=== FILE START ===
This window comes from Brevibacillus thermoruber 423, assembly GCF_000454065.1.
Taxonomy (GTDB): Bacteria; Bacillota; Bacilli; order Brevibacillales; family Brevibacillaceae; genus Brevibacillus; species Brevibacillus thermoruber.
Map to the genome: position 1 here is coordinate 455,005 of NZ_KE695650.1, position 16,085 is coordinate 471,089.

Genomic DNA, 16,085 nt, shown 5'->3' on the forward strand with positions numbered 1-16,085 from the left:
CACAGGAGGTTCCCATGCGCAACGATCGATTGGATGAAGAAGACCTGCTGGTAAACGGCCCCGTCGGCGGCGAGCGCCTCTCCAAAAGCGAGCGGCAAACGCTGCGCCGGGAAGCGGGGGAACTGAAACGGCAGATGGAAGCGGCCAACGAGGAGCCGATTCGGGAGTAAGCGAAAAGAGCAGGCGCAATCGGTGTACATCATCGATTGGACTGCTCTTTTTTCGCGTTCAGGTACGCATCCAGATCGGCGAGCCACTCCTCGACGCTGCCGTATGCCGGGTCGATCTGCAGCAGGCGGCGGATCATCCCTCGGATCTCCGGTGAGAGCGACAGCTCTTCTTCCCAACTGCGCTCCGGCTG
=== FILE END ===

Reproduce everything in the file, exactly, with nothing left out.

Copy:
This window comes from Brevibacillus thermoruber 423, assembly GCF_000454065.1.
Taxonomy (GTDB): Bacteria; Bacillota; Bacilli; order Brevibacillales; family Brevibacillaceae; genus Brevibacillus; species Brevibacillus thermoruber.
Map to the genome: position 1 here is coordinate 455,005 of NZ_KE695650.1, position 16,085 is coordinate 471,089.

Genomic DNA, 16,085 nt, shown 5'->3' on the forward strand with positions numbered 1-16,085 from the left:
CACAGGAGGTTCCCATGCGCAACGATCGATTGGATGAAGAAGACCTGCTGGTAAACGGCCCCGTCGGCGGCGAGCGCCTCTCCAAAAGCGAGCGGCAAACGCTGCGCCGGGAAGCGGGGGAACTGAAACGGCAGATGGAAGCGGCCAACGAGGAGCCGATTCGGGAGTAAGCGAAAAGAGCAGGCGCAATCGGTGTACATCATCGATTGGACTGCTCTTTTTTCGCGTTCAGGTACGCATCCAGATCGGCGAGCCACTCCTCGACGCTGCCGTATGCCGGGTCGATCTGCAGCAGGCGGCGGATCATCCCTCGGATCTCCGGTGAGAGCGACAGCTCTTCTTCCCAACTGCGCTCCGGCTG